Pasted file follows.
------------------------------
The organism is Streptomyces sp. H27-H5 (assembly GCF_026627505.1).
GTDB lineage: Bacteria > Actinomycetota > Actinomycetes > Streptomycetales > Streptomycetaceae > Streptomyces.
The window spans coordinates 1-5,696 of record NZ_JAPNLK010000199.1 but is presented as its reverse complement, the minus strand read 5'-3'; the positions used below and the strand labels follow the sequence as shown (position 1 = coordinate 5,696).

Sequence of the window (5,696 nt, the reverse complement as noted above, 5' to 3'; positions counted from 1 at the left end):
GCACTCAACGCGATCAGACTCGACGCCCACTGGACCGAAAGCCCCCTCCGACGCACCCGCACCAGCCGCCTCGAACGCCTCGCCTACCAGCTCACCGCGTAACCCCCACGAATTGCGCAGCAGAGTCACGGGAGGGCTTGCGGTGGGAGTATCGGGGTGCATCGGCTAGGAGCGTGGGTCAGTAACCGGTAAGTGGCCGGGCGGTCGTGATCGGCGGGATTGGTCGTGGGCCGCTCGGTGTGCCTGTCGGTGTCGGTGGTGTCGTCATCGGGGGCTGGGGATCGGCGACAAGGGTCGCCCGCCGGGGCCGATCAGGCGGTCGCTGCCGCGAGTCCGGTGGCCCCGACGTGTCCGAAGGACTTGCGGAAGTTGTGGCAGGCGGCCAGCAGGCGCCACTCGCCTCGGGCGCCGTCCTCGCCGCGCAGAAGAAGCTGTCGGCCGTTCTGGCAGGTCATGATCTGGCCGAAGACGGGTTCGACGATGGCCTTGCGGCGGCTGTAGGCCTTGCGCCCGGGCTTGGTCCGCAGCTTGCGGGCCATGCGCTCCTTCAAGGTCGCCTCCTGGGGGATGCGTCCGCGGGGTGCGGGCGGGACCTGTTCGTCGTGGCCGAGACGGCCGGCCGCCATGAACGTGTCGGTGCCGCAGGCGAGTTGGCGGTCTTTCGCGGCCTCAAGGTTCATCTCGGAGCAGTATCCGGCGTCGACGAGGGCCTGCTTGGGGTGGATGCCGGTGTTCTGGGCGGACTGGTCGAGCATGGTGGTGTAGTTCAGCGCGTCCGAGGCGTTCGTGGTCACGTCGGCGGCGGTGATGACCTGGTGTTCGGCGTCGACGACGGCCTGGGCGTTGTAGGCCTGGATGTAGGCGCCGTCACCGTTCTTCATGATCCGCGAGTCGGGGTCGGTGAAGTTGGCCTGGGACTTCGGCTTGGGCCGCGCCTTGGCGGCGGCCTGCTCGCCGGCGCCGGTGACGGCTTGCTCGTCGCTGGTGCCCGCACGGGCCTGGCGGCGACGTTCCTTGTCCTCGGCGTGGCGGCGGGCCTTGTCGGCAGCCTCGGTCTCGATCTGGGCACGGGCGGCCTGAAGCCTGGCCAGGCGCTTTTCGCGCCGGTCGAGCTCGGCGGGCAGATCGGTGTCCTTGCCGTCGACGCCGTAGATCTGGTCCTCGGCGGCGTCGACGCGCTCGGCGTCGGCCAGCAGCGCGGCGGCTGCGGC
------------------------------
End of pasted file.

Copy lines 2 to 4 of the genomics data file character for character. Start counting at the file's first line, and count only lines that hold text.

GTDB lineage: Bacteria > Actinomycetota > Actinomycetes > Streptomycetales > Streptomycetaceae > Streptomyces.
The window spans coordinates 1-5,696 of record NZ_JAPNLK010000199.1 but is presented as its reverse complement, the minus strand read 5'-3'; the positions used below and the strand labels follow the sequence as shown (position 1 = coordinate 5,696).

Sequence of the window (5,696 nt, the reverse complement as noted above, 5' to 3'; positions counted from 1 at the left end):